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2011 Hall of Famers: In A Class by Themselves –Michelson

September 2011

Often, it's a fine line that separates the "best" from the rest. Some leaders seem to have an extra gear, able to shift into overdrive when the going gets tough. Others possess an innate sense of timing. They know just when to pull the trigger on a major business decision, and when their companies need to alter course in response to prevailing winds swirling amidst a sea of change. By the same token, leaders realize that they cannot achieve success alone, and thus adhere to the philosophy of empowering their employees and not micromanaging. The 2011 induction class into the Printing Impressions/RIT Printing Industry Hall of Fame illustrates these winning traits—and how they've resulted in both their individual, and overall company, success.

Take Mike Panaggio, CEO of DME. His firm pioneered the use of integrated marketing campaigns long before marketing services provider became the phrase du jour in the commercial printing world. Panaggio still thrives on innovation and change, and encourages that same mind set throughout his organization. And, after selling one offshoot and a half share of another portion of his business for a cool $54 million, he remains driven to lead DME to even greater heights. Today, DME's 2,500 online products such as personalized gift wrap, printed special occasion keepsakes and photo books, join Website design, sports marketing and in-house creative and multimedia services, to name just a few.

Or consider Ken Kaufman, a 40-year industry veteran who has reinvented his pursuits several times. He sold his business to Corporate Press in 2008, but remains onboard as president. Armed with a masters degree in journalism, Kaufman found himself in the newsletter publishing business. Unable to find printers that could meet his last-minute copy deadlines, he opted to start printing them—and ultimately newsletters for fellow publishers—himself. His business shifted to direct mail jobs in the mid-'90s as the newsletter work softened. The synergies between his direct mail clientele, and Corporate Press' sheetfed offset and digital printing capabilities, proved a perfect fit for the combined business to expand into cross-media marketing services. Now 70, Kaufman's business lexicon has morphed into newer technologies like QR codes, PURLs and Web-to-print portals.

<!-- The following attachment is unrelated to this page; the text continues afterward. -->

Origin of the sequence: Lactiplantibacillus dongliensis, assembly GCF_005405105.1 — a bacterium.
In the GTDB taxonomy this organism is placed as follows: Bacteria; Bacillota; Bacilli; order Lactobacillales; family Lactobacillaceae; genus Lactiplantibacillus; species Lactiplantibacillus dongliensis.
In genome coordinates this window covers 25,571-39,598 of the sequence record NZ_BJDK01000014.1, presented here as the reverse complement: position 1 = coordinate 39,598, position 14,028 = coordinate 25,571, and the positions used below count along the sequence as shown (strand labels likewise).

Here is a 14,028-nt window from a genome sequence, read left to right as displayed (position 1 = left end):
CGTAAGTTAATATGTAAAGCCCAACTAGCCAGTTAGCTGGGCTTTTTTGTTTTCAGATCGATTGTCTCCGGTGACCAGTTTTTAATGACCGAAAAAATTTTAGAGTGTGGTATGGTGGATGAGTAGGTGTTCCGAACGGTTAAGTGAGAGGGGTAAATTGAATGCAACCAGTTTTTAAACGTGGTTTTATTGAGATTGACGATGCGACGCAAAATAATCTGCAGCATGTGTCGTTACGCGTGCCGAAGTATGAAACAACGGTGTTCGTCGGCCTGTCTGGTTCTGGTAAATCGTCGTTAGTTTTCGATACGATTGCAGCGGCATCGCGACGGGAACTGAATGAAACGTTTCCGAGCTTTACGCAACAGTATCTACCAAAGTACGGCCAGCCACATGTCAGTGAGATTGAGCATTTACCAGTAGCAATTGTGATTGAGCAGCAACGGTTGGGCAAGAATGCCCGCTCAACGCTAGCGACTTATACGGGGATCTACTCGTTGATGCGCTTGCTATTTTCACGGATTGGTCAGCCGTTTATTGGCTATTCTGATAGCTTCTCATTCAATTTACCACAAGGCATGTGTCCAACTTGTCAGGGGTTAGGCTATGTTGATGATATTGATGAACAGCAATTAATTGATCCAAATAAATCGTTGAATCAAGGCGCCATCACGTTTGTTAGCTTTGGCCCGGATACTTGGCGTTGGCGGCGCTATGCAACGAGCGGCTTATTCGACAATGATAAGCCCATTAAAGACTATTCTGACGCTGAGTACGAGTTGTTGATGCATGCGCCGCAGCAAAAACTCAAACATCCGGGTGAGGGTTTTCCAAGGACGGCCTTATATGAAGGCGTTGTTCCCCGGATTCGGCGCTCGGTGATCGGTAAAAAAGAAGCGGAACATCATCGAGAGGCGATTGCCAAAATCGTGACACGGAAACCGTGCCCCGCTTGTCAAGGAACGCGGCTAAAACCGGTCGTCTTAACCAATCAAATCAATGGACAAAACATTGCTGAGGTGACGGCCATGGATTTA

Finding a perfect partner was also critical in the rise of Classic Graphics, co-founded by David Pitts and Bill Gardner. Pitts credits Gardner's strong people and motivational skills as the perfect complement to his technical and financial management strengths. The tandem have successfully grown the company from a fledgling business with a used camera, press and paper cutter in 1983 into a $50 million performer known for its financial discipline, process controls and best practices.

And don't forget Joel Quadracci, chairman, president and CEO of Quad/Graphics—the fourth member of the Quadracci clan (his father, grandfather and uncle) to enter the Hall of Fame. When I notified Joel that he had been chosen by the judges to be inducted, he responded, "At age 42, aren't I too young?" I reminded him how he has already faced a lifetime's worth of challenges and victories in his two decades spent working at Quad. Joel has admirably filled the shoes of his late father, Harry V., who was bigger than life. Last year alone, he engineered the biggest acquisition (Quebecor/Worldcolor) ever made within the U.S. printing industry and took the 25,000 employee-strong company public. If that doesn't qualify for wisdom gained beyond one's age, I don't know what more could. PI

–Mark T. Michelson


 

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